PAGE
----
were no speeches. The rally ended with Sarva Dharma Prarthana (all religions prayer). No one dared to
obstruct or prevent it from passing. There were no disruptions of any kind.
Later, one evening, the young man along with one or two others came to see her and said, “baidev,(sister) we
really admire your courage and strength. Despite all our threats, you stuck to your decision.”
Again she replied calmly, “Ours is the power of Nonviolence; yours is the power of violence. If you will follow the
path of nonviolence, you too will gain the strength and courage that we have, my friend!”
Kunj Baruah was asked by her seniors in the Trust to leave the centre in the village, and the area in general,
as there was a danger to her life. But she decided to stay on and continue her work of helping and serving the
people while spreading the message of nonviolence and peace, side by side. She continued to persuade the
young people, especially young boys, not to join or help the terrorists. It was a slow process, but it worked.
Gradually, the area became more and more peaceful and the young men of the area also changed their minds
and activities because they were impressed by the power of nonviolence.
First Published in SAPA (South Asia Peace Alliance) Bulletin, August 2009
Sunday, September 20, 2009
"Are human beings basically violent or nonviolent?" This was the question my friend M.P. Mathai and I encountered again and again as we spoke with various audiences in Monterrey, Mexico. We had been invited to come for a three day workshop on Gandhian nonviolence by Mesa de Paz. But since we were there together for ten days, they kept us busy with speaking engagements: 3 TV interviews; 2 radio interviews; a women's organization working against family violence and human trafficking; incarcerated adolescents; four university audiences including a couple hundred psychology students; two high school audiences, one of several hundred young people; and church groups. Almost without fail, in every setting, the question arose. "Are we basically violent or nonviolent?"
By the mid point of our visit we had developed a standard three point response. First, I spoke about my own appreciation for the creation story in the Jewish/Christian tradition, where God gives human beings the "breath of life." In nonviolence training, I focus on breath. In fight/flight situations, the breath of life is what enables us to relax the body, clear the mind and envision unexpected responses. We have this energy of divinity in us. The creation story also says we were made in the "image of God." For me, these dimensions of divinity in our origins suggest we are fundamentally nonviolent, whereas our problem with violence comes later, perhaps in the Garden of Eden.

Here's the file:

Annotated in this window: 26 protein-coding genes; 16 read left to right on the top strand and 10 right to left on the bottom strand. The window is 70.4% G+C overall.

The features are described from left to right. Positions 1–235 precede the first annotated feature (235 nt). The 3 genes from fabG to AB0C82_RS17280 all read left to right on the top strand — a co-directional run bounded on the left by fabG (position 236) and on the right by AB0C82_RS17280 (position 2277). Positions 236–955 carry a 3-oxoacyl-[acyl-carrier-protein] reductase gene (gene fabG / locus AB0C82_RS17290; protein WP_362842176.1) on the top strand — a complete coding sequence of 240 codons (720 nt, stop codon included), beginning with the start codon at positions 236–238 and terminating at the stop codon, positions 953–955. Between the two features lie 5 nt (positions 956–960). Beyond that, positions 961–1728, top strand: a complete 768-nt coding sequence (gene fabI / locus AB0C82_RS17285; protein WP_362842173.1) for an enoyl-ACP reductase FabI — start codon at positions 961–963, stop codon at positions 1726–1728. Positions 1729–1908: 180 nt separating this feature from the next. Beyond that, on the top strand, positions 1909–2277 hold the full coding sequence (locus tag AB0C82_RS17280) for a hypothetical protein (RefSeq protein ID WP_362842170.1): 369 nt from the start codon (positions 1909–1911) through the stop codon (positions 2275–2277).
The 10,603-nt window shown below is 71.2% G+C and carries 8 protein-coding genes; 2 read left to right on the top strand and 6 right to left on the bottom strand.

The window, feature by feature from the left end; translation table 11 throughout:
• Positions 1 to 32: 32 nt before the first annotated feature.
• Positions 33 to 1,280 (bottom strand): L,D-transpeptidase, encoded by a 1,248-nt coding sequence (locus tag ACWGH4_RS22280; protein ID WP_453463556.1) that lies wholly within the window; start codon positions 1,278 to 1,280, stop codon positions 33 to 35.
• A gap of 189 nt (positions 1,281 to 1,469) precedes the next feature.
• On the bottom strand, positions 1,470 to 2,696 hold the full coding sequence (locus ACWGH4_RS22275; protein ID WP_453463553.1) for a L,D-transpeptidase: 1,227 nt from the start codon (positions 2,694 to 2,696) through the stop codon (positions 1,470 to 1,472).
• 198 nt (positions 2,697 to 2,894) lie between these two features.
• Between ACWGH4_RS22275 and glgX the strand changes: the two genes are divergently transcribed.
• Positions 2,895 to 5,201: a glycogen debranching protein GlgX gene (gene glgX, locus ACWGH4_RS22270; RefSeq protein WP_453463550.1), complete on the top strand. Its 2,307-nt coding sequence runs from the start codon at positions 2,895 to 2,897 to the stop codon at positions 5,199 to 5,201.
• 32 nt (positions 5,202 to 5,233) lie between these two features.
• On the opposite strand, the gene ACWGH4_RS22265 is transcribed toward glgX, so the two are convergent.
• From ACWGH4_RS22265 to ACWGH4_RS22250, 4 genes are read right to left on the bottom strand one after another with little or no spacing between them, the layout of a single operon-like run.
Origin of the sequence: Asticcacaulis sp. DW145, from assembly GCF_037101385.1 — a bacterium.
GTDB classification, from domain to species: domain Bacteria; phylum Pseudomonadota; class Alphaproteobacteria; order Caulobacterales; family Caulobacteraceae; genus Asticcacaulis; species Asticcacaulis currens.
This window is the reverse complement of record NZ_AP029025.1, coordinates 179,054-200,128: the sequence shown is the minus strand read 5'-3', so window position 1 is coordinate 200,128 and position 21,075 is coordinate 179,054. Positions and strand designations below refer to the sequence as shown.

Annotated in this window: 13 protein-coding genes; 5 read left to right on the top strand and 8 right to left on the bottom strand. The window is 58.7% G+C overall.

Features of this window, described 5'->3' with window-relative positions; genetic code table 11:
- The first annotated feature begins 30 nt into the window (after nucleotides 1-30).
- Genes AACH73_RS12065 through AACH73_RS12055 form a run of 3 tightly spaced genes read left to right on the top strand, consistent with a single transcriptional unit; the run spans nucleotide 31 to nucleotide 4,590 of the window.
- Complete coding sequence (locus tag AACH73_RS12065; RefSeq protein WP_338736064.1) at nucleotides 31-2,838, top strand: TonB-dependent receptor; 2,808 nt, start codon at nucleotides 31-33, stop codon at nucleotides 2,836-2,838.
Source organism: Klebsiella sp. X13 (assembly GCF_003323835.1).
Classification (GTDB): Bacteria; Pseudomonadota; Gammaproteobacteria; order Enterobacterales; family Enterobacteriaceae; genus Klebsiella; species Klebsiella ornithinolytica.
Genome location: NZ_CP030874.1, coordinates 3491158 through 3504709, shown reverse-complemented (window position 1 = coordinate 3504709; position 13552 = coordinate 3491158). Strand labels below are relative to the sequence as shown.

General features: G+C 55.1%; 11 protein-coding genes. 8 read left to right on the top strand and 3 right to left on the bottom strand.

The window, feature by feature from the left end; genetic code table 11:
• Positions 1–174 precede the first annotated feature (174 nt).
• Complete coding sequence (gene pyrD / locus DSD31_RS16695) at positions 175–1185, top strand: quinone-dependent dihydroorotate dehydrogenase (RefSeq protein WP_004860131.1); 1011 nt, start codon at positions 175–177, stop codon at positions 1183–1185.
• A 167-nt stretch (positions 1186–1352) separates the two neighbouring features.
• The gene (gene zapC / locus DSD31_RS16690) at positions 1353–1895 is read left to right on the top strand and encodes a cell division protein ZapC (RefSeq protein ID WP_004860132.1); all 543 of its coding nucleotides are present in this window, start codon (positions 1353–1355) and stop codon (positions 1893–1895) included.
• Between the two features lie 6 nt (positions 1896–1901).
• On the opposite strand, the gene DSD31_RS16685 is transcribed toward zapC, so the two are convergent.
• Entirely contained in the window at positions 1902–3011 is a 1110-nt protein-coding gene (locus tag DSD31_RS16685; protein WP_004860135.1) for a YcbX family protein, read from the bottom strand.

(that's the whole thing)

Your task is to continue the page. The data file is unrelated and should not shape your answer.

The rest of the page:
Then Mathai would ask the questioner a series of questions. "In what environment are you most at home and happy; one that is violent or nonviolent? In what environment, violent or nonviolent, is the human being most at home and happy? In what environment, violent or nonviolent, is the human person most able to exercise development and creativity?" In every instance, the questioner answered "nonviolent."
Finally, one of us would reflect on Gandhi's response to this question. Of course, we all have both violence and nonviolence inside of us. But Gandhi contended that nonviolence was the law of our being. He called our attention to all of those conflicts and disputes that arise daily in families and communities all over the globe that are settled peaceably, without violence. The aberrations, the conflicts that break out into open violence, are the ones that make the news. There is nothing new in the settlement of conflicts nonviolently. It happens all the time.
The human challenge is to cultivate the basic nonviolence in our being. It can be nurtured and tended, trained and developed. Violence can be identified, named and crowded out. Self assessment can help with both. Gandhi suggested a journal to his young grandson for keeping track of his anger. M.L. King suggested we count our times of violence/nonviolence at the end of the day the same way we count our money. We need some way of tracking our spiritual health just like we watch our physical health.